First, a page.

KRA Summit: How Taxman is Simplifying Policies for Kenyans

  • Kenya Revenue Authority (KRA) Commissioner General Githii Mburu speaks during the Annual Summit on Thursday, October 13, 2021.
    Kenya Revenue Authority (KRA) Commissioner-General Githii Mburu speaks during the Annual Summit on Thursday, October 13, 2021.
  • Kenya Revenue Authority (KRA) has announced a raft of measures aimed at helping the 6.1 million Kenyan taxpayers access simplified policies and enhance openness in tax remittances.

    This assurance headlined the two-day 7th Annual Tax Summit that took place on Wednesday, October 13, that brought together key stakeholders across the African continent.

    Speaking during the event, KRA Commissioner General, Githii Mburu, noted that taxation is the largest source of government revenue and therefore, plays a key role in financing various sectors including education, health, and social amenities budget hence a critical component for a country’s wellbeing.

    As a result, Mburu disclosed that the authority had taken seriously the recommendations provided by the Summit’s participants, which include needing to ensure simplicity and tax certainty of policy, regulatory framework and processes in tax administration.

    KRA offices in Nairobi.
    A file image of the reception area at KRA offices in Nairobi.

    I take note of your commendation that national policy should seek to align the contradicting sectoral policies to enhance coherence. It should also interrogate the expenditure with the intention of creating surplus build-up from tax collection.”

    I affirm that simplification of tax policies can provide a predictable environment for investors and create opportunities that attract long-term investments. We will, therefore, continue working closely with the National Treasury and all our stakeholders to ensure that tax policies are simplified to enhance our processes and improve tax compliance,” stated Mburu.

    He also acknowledged, during his closing remarks, that the authority was looking into widening the tax base by looking into other sectors to avoid the risk of overtaxing three major sectors which include manufacturing, banking and insurance and ICT.

    This input is invaluable especially at a time when Kenya is implementing strategic tax base expansion initiatives aimed at improving revenue collection through exploration of nascent sectors of the economy.

    Participants were also keen on ensuring the minimum cost of compliance to ease the tax burden from compliant taxpayers while changing the attitudes of the non-compliant ones.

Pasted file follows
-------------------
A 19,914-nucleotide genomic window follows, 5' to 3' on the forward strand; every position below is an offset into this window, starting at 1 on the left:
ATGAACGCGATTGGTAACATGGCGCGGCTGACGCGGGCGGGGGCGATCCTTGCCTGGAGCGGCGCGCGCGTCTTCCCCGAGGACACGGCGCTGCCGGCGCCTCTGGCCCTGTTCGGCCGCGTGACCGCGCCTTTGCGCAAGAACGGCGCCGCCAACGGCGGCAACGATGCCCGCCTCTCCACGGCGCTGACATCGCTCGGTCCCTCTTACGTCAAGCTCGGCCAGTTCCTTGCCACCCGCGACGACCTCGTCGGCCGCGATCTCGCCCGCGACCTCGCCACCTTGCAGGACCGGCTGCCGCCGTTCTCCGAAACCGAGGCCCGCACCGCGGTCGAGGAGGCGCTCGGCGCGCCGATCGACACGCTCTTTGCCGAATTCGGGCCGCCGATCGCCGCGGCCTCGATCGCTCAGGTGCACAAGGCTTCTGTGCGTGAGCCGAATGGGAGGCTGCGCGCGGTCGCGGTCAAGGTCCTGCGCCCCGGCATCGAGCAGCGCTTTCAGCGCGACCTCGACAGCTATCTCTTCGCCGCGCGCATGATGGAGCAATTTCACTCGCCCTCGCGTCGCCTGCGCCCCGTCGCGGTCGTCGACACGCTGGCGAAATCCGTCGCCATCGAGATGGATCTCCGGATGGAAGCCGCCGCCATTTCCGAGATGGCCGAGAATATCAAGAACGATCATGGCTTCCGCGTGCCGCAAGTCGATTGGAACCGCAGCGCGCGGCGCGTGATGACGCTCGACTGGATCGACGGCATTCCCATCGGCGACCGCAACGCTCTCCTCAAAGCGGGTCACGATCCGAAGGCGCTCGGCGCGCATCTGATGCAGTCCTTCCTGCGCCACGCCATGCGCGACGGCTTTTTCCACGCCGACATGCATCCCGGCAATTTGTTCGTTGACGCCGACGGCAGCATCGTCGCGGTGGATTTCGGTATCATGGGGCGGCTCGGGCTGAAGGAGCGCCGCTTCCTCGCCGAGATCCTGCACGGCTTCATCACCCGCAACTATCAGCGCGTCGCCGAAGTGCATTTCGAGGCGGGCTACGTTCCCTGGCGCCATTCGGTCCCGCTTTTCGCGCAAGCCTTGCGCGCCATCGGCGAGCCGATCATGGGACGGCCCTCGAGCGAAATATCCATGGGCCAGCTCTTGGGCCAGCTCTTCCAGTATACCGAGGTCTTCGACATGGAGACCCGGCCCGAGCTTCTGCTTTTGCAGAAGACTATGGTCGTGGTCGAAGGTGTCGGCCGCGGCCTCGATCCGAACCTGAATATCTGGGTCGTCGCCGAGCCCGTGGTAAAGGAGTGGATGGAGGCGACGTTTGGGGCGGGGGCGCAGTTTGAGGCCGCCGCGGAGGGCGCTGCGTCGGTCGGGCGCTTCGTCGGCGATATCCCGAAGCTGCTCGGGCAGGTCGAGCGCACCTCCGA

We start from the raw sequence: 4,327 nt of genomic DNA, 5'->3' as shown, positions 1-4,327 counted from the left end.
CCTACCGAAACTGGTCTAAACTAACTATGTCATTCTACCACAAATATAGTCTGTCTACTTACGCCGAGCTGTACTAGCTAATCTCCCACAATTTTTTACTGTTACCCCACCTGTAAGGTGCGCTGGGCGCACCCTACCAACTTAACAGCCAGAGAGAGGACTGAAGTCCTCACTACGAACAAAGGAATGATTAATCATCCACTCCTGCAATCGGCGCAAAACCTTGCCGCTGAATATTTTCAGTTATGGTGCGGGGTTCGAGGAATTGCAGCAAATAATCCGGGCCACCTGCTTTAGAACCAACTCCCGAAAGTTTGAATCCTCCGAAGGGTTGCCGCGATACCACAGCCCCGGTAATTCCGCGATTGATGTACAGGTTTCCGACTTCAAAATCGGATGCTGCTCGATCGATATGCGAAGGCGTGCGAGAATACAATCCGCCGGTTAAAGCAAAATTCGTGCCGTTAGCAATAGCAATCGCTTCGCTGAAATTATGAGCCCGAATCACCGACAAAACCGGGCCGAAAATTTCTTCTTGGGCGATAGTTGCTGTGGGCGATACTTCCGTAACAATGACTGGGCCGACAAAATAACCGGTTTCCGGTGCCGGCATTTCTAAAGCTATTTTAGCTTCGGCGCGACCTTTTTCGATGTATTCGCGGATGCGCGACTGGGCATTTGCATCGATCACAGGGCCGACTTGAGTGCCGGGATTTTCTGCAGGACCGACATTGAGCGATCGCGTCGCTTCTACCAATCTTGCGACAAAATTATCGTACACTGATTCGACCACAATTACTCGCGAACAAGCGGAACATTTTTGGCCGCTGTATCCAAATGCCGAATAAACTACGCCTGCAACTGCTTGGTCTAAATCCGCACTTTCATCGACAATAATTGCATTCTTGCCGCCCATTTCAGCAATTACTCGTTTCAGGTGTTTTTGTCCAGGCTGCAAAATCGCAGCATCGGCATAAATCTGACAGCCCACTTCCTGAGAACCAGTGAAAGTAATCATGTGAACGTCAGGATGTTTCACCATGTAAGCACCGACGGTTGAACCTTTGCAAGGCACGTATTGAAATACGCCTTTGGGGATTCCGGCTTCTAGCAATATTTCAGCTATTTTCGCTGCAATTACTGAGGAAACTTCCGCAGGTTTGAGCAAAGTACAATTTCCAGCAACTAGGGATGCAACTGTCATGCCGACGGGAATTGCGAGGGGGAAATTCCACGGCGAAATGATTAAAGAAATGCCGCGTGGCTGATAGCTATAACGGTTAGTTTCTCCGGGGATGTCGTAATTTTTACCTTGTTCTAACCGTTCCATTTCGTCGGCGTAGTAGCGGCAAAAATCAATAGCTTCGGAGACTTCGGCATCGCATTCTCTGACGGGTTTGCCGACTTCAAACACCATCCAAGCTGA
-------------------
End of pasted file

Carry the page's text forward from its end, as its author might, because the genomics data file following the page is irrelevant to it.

The minimum cost of compliance can be achieved through the implementation of best practices including enhanced service delivery. This includes fast-tracking of refunds, transparency in the administration of incentives, ensuring high levels of integrity and better application of risk assessments.

    Through the Tax Base Expansion strategy, the Government is focusing on bringing into the tax net of two million taxpayers by the end of the Financial Year 2023/2024. In addition to the current number of active taxpayers, which stands at 6.1 million.

    The Digital Economy is among industries that were earmarked in the Tax Base Expansion drive and are currently chargeable on services offered within the country by non-resident companies via the digital marketplace,” he added.

    Covid-19 Effect

    The Cabinet Secretary for Industrialization, Trade and Enterprise Development Betty Maina, who was part of the last plenary session of the event, observed that the country has plans to build resilient and local supply chains after emerging from the harsh realities of the unforgiving COVID-19 pandemic.

    Kenya, through its membership of the African Continental Free Trade Area (AfCFTA), will seek to expand trade across Kenya’s borders and secure the future of businesses across the country.

    ''If we have learned anything from the COVID-19 times is the need to build resilient and local supply chains. As participants of the African Continental Free Trade Area (AfCFTA) we should work towards an environment that expands trade as opposed to just protecting it,” she stated.

    The Customs department is a key component of regional and international trade. KRA Customs Administration is central to the success of the African Continental Free Trade Area agreement (AfCFTA).

    An undated image of Times Tower which houses Kenya Revenue Authority offices
    An undated image of Times Tower which houses Kenya Revenue Authority offices.

    Improved Customer relations

    Panelists at the event also noted that improved customer experience, in this instance being taxpayers and businesses, goes a long way in cementing their relationship with the authority.

    Titus Ndambuki, a Commissioner at the Ministry of Public Service and Gender explained that customers and businesses needed to be educated on the taxation process in order to use the tools to their advantage and grow their businesses.

    To have voluntary compliance, citizens need to understand what taxes do. They need to be educated on the importance of paying taxes. We need to move to customer obsession because citizens demand quality services from the government. We will also equip our customers with information in order for them to demand better services,” he stated.

    At the event, the KRA Commissioner-General announced that the authority had already surpassed the Ksh5 billion target it is expected to collect from the digital space with plans to expand the revenue stream already in the pipeline.

    The event was attended by Moses Kajubi, a Senior Public Sector Specialist Taxation at the World Bank, Pascal Bizimana Ruganintwali, the Commissioner of Rwanda Revenue Authority, and South African Revenue Service (SARS) Commissioner Edward Kieswetter.

    Below is the video: